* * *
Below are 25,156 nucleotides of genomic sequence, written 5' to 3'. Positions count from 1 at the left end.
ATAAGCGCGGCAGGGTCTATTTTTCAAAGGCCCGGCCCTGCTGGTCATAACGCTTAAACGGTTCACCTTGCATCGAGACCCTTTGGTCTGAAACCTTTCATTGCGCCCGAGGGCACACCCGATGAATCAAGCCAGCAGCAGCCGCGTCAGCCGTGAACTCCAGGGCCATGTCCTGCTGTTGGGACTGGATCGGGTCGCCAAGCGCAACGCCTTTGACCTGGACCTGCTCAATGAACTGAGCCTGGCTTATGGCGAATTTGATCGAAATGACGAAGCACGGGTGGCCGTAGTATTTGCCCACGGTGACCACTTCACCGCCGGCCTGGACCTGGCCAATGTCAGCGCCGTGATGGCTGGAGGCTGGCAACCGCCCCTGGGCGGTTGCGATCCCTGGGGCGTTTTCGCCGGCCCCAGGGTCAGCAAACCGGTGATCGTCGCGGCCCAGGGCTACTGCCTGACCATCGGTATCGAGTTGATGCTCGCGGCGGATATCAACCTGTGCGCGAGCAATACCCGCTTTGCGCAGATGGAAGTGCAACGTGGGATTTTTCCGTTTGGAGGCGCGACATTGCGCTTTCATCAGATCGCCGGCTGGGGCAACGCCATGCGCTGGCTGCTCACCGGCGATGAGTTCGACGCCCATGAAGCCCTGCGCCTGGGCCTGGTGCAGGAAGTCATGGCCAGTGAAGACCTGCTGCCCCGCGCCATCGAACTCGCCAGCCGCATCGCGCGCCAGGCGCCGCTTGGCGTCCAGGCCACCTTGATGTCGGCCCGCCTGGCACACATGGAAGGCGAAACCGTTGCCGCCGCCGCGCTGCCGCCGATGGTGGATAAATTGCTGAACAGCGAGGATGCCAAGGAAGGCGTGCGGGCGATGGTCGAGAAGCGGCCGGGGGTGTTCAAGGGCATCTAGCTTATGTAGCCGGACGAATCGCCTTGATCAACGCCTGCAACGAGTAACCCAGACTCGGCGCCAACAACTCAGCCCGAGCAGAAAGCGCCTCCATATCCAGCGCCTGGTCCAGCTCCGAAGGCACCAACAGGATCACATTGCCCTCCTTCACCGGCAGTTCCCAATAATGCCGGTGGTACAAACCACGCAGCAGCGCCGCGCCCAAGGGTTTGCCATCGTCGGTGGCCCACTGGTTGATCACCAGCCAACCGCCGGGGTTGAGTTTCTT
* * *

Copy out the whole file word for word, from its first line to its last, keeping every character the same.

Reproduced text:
Below are 25,156 nucleotides of genomic sequence, written 5' to 3'. Positions count from 1 at the left end.
ATAAGCGCGGCAGGGTCTATTTTTCAAAGGCCCGGCCCTGCTGGTCATAACGCTTAAACGGTTCACCTTGCATCGAGACCCTTTGGTCTGAAACCTTTCATTGCGCCCGAGGGCACACCCGATGAATCAAGCCAGCAGCAGCCGCGTCAGCCGTGAACTCCAGGGCCATGTCCTGCTGTTGGGACTGGATCGGGTCGCCAAGCGCAACGCCTTTGACCTGGACCTGCTCAATGAACTGAGCCTGGCTTATGGCGAATTTGATCGAAATGACGAAGCACGGGTGGCCGTAGTATTTGCCCACGGTGACCACTTCACCGCCGGCCTGGACCTGGCCAATGTCAGCGCCGTGATGGCTGGAGGCTGGCAACCGCCCCTGGGCGGTTGCGATCCCTGGGGCGTTTTCGCCGGCCCCAGGGTCAGCAAACCGGTGATCGTCGCGGCCCAGGGCTACTGCCTGACCATCGGTATCGAGTTGATGCTCGCGGCGGATATCAACCTGTGCGCGAGCAATACCCGCTTTGCGCAGATGGAAGTGCAACGTGGGATTTTTCCGTTTGGAGGCGCGACATTGCGCTTTCATCAGATCGCCGGCTGGGGCAACGCCATGCGCTGGCTGCTCACCGGCGATGAGTTCGACGCCCATGAAGCCCTGCGCCTGGGCCTGGTGCAGGAAGTCATGGCCAGTGAAGACCTGCTGCCCCGCGCCATCGAACTCGCCAGCCGCATCGCGCGCCAGGCGCCGCTTGGCGTCCAGGCCACCTTGATGTCGGCCCGCCTGGCACACATGGAAGGCGAAACCGTTGCCGCCGCCGCGCTGCCGCCGATGGTGGATAAATTGCTGAACAGCGAGGATGCCAAGGAAGGCGTGCGGGCGATGGTCGAGAAGCGGCCGGGGGTGTTCAAGGGCATCTAGCTTATGTAGCCGGACGAATCGCCTTGATCAACGCCTGCAACGAGTAACCCAGACTCGGCGCCAACAACTCAGCCCGAGCAGAAAGCGCCTCCATATCCAGCGCCTGGTCCAGCTCCGAAGGCACCAACAGGATCACATTGCCCTCCTTCACCGGCAGTTCCCAATAATGCCGGTGGTACAAACCACGCAGCAGCGCCGCGCCCAAGGGTTTGCCATCGTCGGTGGCCCACTGGTTGATCACCAGCCAACCGCCGGGGTTGAGTTTCTT